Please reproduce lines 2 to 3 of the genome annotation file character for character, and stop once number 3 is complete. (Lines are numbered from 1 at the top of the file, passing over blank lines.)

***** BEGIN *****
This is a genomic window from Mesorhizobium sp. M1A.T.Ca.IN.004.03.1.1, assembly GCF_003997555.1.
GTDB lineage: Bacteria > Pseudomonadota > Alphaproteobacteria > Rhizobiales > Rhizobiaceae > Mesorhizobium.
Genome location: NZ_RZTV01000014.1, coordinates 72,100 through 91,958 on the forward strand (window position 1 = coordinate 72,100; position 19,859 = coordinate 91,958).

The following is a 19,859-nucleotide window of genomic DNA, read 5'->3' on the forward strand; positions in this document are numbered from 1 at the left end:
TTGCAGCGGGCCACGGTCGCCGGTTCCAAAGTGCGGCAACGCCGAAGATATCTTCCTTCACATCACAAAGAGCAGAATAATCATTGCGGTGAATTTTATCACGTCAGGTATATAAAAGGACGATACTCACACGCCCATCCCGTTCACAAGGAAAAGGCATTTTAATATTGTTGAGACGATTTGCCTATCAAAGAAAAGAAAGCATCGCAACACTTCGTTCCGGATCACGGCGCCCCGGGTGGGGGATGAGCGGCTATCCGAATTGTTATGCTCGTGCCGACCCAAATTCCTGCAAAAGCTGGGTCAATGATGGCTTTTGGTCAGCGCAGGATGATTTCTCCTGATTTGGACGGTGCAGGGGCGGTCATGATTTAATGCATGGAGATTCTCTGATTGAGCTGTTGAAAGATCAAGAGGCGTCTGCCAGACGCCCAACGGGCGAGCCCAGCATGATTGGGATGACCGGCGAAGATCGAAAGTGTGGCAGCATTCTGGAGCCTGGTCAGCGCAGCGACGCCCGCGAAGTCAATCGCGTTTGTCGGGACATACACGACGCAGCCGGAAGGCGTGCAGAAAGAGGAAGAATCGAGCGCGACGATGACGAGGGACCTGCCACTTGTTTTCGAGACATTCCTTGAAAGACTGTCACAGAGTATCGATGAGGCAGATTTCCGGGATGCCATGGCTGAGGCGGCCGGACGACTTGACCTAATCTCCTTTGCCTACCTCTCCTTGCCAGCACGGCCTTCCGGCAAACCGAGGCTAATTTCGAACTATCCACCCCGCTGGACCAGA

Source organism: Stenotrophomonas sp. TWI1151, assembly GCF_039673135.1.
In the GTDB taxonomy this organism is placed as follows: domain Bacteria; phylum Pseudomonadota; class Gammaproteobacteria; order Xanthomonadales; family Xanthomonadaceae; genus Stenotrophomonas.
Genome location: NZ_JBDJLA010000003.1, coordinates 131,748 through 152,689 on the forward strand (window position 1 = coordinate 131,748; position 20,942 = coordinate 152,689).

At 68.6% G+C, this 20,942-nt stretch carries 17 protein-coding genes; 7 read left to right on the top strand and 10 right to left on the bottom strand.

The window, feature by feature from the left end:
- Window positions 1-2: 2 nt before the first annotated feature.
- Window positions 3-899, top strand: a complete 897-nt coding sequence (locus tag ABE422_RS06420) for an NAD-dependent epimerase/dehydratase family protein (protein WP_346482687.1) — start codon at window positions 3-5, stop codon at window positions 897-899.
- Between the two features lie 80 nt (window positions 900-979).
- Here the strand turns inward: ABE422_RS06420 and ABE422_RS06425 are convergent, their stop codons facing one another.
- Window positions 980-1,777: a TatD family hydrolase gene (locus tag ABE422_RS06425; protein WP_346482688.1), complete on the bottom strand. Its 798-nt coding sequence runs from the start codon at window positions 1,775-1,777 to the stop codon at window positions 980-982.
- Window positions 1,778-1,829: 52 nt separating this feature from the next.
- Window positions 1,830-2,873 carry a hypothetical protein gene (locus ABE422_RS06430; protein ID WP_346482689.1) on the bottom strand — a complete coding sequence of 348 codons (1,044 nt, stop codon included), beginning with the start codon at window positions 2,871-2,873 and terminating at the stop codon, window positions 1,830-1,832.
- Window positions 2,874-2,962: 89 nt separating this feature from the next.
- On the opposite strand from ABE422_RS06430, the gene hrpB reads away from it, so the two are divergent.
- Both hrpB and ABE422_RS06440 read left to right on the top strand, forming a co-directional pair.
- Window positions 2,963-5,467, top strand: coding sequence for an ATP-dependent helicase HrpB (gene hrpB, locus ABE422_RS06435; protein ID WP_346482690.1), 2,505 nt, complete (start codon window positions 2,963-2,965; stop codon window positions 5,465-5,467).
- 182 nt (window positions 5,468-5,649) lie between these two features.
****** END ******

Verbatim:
GTDB lineage: Bacteria > Pseudomonadota > Alphaproteobacteria > Rhizobiales > Rhizobiaceae > Mesorhizobium.
Genome location: NZ_RZTV01000014.1, coordinates 72,100 through 91,958 on the forward strand (window position 1 = coordinate 72,100; position 19,859 = coordinate 91,958).